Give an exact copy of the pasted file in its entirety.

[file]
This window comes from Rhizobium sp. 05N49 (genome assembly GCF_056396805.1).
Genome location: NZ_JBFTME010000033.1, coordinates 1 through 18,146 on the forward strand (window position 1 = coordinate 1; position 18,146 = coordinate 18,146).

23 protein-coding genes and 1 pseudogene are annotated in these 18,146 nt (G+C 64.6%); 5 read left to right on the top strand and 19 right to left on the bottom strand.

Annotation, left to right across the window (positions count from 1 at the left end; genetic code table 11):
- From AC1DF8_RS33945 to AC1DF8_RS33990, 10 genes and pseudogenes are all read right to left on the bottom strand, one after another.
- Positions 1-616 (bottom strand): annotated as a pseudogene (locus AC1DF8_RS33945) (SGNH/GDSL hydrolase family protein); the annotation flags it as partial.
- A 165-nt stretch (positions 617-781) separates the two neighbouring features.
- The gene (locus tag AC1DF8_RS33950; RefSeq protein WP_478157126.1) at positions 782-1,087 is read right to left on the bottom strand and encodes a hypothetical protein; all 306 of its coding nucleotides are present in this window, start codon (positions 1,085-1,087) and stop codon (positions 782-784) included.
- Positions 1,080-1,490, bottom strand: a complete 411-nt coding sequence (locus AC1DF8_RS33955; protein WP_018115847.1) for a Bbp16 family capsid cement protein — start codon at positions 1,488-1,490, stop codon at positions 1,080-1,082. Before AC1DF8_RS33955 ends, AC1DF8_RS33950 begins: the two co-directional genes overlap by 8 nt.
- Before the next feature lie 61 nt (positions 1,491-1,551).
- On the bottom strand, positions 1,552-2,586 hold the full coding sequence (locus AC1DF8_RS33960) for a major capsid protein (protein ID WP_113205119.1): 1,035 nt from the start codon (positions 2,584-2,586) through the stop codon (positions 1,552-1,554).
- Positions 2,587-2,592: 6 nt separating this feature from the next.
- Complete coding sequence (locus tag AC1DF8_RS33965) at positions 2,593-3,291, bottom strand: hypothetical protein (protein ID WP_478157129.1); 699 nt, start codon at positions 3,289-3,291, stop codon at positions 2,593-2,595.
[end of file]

This window comes from Rhizobium sp. 05N49 (genome assembly GCF_056396805.1).
Genome location: NZ_JBFTME010000033.1, coordinates 1 through 18,146 on the forward strand (window position 1 = coordinate 1; position 18,146 = coordinate 18,146).

23 protein-coding genes and 1 pseudogene are annotated in these 18,146 nt (G+C 64.6%); 5 read left to right on the top strand and 19 right to left on the bottom strand.

Annotation, left to right across the window (positions count from 1 at the left end; genetic code table 11):
- From AC1DF8_RS33945 to AC1DF8_RS33990, 10 genes and pseudogenes are all read right to left on the bottom strand, one after another.
- Positions 1-616 (bottom strand): annotated as a pseudogene (locus AC1DF8_RS33945) (SGNH/GDSL hydrolase family protein); the annotation flags it as partial.
- A 165-nt stretch (positions 617-781) separates the two neighbouring features.
- The gene (locus tag AC1DF8_RS33950; RefSeq protein WP_478157126.1) at positions 782-1,087 is read right to left on the bottom strand and encodes a hypothetical protein; all 306 of its coding nucleotides are present in this window, start codon (positions 1,085-1,087) and stop codon (positions 782-784) included.
- Positions 1,080-1,490, bottom strand: a complete 411-nt coding sequence (locus AC1DF8_RS33955; protein WP_018115847.1) for a Bbp16 family capsid cement protein — start codon at positions 1,488-1,490, stop codon at positions 1,080-1,082. Before AC1DF8_RS33955 ends, AC1DF8_RS33950 begins: the two co-directional genes overlap by 8 nt.
- Before the next feature lie 61 nt (positions 1,491-1,551).
- On the bottom strand, positions 1,552-2,586 hold the full coding sequence (locus AC1DF8_RS33960) for a major capsid protein (protein ID WP_113205119.1): 1,035 nt from the start codon (positions 2,584-2,586) through the stop codon (positions 1,552-1,554).
- Positions 2,587-2,592: 6 nt separating this feature from the next.
- Complete coding sequence (locus tag AC1DF8_RS33965) at positions 2,593-3,291, bottom strand: hypothetical protein (protein ID WP_478157129.1); 699 nt, start codon at positions 3,289-3,291, stop codon at positions 2,593-2,595.